Explosions are very important for Malabou, and they become a central analogy for her in the second half of the book.  Malabou observes the chemical reactions which  produce voluntary movements in the body. These voluntary movements are results of mini-explosions of glycogen as the brain sends neural signals to muscles. Malabou uses this example of neural communication as a metaphor (at least I think it is a metaphor…) for creative or energetic explosions which Malabou insists are essential for the creation of the self. It’s important to note that explosions for Malabou are not purely destructive, but they are rather energetic discharges and creative bursts (74). These explosions, these moments of bursting, represent some sort of non-compliance with the global demands of flexible capitalism. And this is where Malabou places the thrust of her call to political action.  In the conclusion, Malabou advocates for explosion, “Not to replicate the caricature of the world: this is what we should do with our brain. To refuse to be flexible individuals who combine a permanent control of the self with a capacity to self-modify” (78).

So here is where I’d like to briefly turn to Manning to consider how black studies and neurodiversity can build upon and complicate Malabou’s inquiry. Like Malabou, Manning is concerned with creating alternatives to the current structure of power. But while Malabou places her intervention squarely within the individualist, willful rejection of neural flexibility, Manning is invested in the bodies who exist outside language, normativity, and cure.

Manning posits that the very existence of autistic and black bodies offer a refusal of capitalism. This refusal is not a willful rejection but rather an existence apart-from or more-than. As Manning observes, autistic bodies “not only defy social order but fail to acknowledge social order’s very existence” (20). And here black life and black embodiment is particularly generative. In black studies, refusal is not a matter of “coming into consciousness” but rather the reality of survival. Alexander Weheliye writes, “Black life…can never be included in the Western world order, especially the category of Man.” The very fact of black survival is an inherent refusal of a society structured around antiblackness and premature black death. Coming into consciousness is not a necessary precursor for revolution: these bodies portend world-making by their very existence.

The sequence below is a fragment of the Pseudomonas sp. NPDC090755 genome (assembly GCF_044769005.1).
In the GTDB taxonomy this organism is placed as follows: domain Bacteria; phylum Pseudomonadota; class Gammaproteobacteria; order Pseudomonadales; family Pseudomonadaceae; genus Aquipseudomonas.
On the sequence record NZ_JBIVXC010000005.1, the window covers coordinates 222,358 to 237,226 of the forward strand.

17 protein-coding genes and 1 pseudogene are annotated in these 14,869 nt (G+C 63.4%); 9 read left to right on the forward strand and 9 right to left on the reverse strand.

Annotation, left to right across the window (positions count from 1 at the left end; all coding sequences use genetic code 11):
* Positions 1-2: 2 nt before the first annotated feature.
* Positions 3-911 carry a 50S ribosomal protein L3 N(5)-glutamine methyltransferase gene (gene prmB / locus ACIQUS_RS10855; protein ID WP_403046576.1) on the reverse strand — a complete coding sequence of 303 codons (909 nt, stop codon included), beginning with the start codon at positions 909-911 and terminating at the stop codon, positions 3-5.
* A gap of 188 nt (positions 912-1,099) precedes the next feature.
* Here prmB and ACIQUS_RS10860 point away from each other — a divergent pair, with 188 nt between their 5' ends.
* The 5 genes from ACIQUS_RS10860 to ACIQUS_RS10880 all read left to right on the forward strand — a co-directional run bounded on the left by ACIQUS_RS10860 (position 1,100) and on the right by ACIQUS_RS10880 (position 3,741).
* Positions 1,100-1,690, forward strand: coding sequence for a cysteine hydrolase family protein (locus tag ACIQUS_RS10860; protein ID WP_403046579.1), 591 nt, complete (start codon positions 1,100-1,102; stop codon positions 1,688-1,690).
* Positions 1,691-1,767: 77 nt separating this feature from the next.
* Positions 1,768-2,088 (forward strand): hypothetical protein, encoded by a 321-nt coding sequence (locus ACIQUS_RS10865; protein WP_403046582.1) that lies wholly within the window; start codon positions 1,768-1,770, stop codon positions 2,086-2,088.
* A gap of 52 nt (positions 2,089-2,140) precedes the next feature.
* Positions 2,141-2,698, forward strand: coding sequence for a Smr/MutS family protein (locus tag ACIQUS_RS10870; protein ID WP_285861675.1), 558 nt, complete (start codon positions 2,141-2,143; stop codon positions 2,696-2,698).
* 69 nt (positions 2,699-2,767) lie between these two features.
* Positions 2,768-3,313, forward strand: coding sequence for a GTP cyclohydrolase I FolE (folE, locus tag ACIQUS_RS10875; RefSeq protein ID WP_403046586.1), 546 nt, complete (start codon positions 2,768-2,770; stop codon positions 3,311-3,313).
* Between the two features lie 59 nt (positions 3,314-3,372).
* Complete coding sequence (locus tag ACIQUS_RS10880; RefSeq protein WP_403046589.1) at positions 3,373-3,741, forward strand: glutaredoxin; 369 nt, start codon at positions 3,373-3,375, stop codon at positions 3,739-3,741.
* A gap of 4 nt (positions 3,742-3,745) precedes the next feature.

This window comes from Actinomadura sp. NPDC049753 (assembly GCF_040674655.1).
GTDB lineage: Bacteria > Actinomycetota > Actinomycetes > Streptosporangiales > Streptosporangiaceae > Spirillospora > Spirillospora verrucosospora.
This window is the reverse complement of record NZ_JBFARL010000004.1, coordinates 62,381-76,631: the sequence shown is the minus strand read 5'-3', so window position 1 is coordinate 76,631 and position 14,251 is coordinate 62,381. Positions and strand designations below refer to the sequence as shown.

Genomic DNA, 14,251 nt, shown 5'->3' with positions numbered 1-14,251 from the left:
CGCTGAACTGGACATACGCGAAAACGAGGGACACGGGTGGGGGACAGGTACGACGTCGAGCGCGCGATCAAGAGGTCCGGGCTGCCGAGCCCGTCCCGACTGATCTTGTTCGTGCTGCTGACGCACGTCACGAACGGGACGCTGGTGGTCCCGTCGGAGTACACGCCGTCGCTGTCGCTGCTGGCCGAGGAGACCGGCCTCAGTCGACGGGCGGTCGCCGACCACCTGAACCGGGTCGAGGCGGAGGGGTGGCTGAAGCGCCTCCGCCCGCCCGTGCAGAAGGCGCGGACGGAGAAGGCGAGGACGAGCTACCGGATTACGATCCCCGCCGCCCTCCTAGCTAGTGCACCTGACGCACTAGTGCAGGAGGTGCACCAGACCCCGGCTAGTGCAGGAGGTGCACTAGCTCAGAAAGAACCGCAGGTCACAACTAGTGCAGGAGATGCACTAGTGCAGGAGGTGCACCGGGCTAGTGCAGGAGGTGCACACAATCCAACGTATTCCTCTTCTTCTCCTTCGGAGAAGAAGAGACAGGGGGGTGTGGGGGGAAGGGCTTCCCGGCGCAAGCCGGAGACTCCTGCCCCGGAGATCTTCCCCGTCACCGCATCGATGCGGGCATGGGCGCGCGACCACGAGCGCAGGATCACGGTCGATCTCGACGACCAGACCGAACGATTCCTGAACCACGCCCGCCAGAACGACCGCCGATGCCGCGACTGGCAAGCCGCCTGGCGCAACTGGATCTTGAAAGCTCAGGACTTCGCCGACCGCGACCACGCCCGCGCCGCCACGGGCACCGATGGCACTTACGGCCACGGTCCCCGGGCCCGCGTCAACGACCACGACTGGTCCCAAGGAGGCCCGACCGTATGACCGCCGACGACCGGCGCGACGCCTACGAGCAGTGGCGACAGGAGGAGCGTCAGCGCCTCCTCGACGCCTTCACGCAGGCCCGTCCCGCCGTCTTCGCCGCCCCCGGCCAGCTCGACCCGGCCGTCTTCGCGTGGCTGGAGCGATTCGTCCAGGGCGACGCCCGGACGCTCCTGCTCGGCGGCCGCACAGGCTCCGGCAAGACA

Unlike the imperialist figure of the saved Romanian infant who concerns Malabou, Manning takes for her subject a non-verbal autistic girl. Of this girl Manning writes, “she won’t be aligned, she won’t be colonized. Not because she is a rebel, but precisely because she operates in another mode, in the mode of the more-than that listens to undercommon ways of cawing” (6). And I’d like to close on this “mode of the more-than.” Had Malabou been a bit more inclusive in her search, she would have discovered that a rich tradition of resisting brains are already here. Indeed, have always been here. What Should We Do with Our Brain? is a narrow question which excludes neuro-divergent existences in its presupposition of cognitive control and neural uniformity. A more generative inquiry would consider the fugitive brains, bodies and flesh which are already here.

A few questions for class discussion.

  • Alexander Weheliye is quoted in the Manning text. In his book, Habeas Viscus, Weheliye asks “Why are formation of the oppressed deemed liberatory only if they resist hegemony and/or exhibit the full agency of the oppressed? What deformations of freedom become possible in the absence of resistance and agency?” (2). And I want to consider this question in relation the Manning and the Malabou texts. How can we imagine and celebrate the refusals, the freedoms and the world-making that occurs apart from traditional performances of resistance or activism or rebellion? I thought of that slide we looked at on the first day of the ADA protest and the very public display of resistance which is marked and canonized in liberal tradition. How can we recognize and celebrate other forms of freedom and refusal that are less visible, less legible, perhaps not agent at all?
  • I’d like to consider Malabou’s concept of resilience. Malabou observes “the formation of each identity is a kind of resilience” (77). However, her example of Romanian orphans relied on a logic of sickness and cure. How to imagine a definition of resilience that does not assign its subjects along an axis of normative success?